An unmanned Russian cargo spaceship delivered 2.6 tonnes of supplies to the International Space Station (ISS) on Wednesday, the first such mission since the U.S. retired its shuttle fleet earlier this year.
The Progress M-13M spacecraft linked up to the station’s Pirs module early Wednesday morning. NASA confirmed the docking, adding that the the craft is carrying fuel, fruit and mail for the three astronauts aboard the ISS.
The Soyuz’s cargo includes 3,108 pounds of equipment, food, clothing, life support system gear, 1,653 pounds of propellant that will serve as a source of thrust for the ISS, 926 pounds of water, and nearly 110 pounds of oxygen and air for the station’s atmosphere.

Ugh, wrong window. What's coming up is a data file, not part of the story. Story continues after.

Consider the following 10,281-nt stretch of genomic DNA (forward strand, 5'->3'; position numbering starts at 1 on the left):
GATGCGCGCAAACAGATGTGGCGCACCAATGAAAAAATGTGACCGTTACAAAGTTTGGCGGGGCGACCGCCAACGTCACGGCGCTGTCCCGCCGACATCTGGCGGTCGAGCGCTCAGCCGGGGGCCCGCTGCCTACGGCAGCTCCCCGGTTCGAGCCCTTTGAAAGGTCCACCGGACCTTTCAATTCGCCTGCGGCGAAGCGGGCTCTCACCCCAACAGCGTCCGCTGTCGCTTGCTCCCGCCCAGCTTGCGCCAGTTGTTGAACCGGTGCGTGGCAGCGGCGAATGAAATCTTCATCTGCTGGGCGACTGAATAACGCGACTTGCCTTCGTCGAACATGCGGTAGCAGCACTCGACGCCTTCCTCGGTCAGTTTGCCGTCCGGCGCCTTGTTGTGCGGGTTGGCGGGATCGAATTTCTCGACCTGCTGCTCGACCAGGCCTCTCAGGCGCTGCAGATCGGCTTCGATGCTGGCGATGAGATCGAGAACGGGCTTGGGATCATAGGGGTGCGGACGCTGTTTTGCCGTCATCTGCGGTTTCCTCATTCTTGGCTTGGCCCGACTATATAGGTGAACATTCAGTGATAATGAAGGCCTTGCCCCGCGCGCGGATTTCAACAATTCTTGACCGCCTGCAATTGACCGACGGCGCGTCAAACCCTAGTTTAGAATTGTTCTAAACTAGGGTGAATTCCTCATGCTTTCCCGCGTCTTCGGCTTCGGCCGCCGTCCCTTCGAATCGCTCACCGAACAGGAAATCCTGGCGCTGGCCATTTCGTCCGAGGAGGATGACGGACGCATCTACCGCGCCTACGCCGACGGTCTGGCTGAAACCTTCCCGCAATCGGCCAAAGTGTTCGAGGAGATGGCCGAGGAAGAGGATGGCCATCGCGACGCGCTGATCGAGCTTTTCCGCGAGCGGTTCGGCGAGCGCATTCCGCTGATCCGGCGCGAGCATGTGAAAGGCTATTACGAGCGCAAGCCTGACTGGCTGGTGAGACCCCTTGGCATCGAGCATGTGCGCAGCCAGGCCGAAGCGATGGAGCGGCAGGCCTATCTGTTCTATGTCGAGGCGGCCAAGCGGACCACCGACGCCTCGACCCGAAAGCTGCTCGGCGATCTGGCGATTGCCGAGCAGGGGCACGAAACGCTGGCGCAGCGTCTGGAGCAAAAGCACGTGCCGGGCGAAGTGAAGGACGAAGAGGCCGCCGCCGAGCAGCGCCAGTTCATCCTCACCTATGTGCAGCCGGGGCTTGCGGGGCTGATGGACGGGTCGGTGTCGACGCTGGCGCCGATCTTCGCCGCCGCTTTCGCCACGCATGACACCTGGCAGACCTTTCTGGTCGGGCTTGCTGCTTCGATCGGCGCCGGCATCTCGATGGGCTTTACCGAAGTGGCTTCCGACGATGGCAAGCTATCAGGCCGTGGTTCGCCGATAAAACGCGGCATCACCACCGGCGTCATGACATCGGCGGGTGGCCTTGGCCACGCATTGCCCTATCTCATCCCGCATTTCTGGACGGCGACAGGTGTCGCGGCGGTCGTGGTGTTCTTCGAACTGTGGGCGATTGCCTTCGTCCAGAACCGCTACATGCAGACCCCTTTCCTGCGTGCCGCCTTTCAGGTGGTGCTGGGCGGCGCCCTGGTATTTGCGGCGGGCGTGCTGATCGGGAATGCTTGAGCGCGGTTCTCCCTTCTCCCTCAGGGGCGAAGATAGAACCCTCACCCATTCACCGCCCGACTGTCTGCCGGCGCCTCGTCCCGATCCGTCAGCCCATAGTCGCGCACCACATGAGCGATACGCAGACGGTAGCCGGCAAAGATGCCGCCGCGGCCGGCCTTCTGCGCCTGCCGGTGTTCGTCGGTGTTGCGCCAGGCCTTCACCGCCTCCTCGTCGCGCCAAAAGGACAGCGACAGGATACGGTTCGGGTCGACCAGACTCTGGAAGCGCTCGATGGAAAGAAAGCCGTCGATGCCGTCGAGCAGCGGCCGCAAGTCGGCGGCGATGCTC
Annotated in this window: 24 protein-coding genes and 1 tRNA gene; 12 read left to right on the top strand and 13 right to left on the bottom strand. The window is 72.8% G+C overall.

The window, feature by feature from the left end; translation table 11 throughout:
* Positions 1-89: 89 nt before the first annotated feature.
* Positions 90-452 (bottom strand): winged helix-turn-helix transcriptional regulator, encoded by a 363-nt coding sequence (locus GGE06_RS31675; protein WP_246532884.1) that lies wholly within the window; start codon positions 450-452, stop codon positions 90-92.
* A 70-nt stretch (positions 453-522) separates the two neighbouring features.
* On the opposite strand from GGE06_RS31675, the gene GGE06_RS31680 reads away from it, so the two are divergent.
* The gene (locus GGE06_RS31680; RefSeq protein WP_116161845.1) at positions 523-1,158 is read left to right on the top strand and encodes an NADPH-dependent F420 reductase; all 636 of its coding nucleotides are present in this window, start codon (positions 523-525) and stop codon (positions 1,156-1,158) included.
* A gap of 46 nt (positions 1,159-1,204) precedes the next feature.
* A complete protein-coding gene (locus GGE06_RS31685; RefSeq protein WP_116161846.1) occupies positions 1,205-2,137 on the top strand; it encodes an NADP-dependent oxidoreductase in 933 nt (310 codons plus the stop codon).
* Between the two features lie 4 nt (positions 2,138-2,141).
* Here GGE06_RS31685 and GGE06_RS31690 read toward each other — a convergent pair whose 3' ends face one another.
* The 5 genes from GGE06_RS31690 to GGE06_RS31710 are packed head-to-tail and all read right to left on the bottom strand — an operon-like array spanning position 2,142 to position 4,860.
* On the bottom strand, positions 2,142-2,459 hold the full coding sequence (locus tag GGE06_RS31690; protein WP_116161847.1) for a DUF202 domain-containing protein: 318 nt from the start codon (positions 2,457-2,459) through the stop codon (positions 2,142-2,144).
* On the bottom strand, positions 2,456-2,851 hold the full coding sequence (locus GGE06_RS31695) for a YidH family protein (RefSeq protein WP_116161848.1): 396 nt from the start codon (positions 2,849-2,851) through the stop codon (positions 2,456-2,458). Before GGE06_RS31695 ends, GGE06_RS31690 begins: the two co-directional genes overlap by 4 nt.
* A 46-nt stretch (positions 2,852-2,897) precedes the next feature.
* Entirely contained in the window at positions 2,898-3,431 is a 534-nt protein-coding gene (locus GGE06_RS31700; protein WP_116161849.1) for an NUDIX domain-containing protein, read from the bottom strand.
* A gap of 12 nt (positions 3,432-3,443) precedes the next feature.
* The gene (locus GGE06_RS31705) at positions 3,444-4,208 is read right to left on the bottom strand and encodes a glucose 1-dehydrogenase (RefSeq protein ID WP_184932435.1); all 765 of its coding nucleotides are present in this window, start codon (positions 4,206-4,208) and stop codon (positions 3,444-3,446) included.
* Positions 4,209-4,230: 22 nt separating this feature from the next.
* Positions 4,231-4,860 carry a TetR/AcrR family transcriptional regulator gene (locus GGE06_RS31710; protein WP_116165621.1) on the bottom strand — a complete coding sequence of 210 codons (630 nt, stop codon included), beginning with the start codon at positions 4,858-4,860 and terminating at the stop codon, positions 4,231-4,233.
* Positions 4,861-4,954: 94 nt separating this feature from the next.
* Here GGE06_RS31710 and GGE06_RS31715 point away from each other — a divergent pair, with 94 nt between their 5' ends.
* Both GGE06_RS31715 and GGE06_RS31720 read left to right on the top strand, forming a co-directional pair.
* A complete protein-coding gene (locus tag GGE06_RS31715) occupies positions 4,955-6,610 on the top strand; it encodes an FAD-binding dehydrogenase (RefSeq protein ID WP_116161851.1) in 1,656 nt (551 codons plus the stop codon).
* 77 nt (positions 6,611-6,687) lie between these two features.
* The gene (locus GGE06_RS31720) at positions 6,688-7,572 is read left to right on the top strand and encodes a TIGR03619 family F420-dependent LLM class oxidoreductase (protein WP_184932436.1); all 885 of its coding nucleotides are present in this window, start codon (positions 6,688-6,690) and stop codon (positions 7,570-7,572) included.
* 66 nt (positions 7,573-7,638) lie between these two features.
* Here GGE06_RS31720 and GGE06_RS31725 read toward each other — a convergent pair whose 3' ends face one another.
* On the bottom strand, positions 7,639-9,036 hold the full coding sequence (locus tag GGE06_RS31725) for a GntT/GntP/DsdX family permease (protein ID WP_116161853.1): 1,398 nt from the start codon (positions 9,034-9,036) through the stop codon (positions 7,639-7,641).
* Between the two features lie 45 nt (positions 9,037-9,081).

The docking comes on the 11th anniversary of the arrival in 2000 of the first expedition crew of the station: U.S. astronaut Bill Shepherd and two Russian cosmonauts, Sergei Krikalev and Yuri Gidzenko.
The latest supply of materials comes as the loss of the Progress cargo flight on August 24 grounded all launches of Russia’s workhorse Soyuz rocket. U.S. officials expressed concerns at the time, citing ability of the rockets to travel safety to the ISS. Soyuz rockets use a personnel capsule technically similar to the unmanned Progress module to carry astronauts.
Wednesday’s successful docking paves the way for a planned late-night Nov. 13 launch of three new space station crewmembers aboard a Soyuz rocket similar to that used to launch the robotic Progress spacecraft.
Russian space officials packed the two Apple iPads on the Progress 45 cargo ship as entertainment tablets for the space station crew.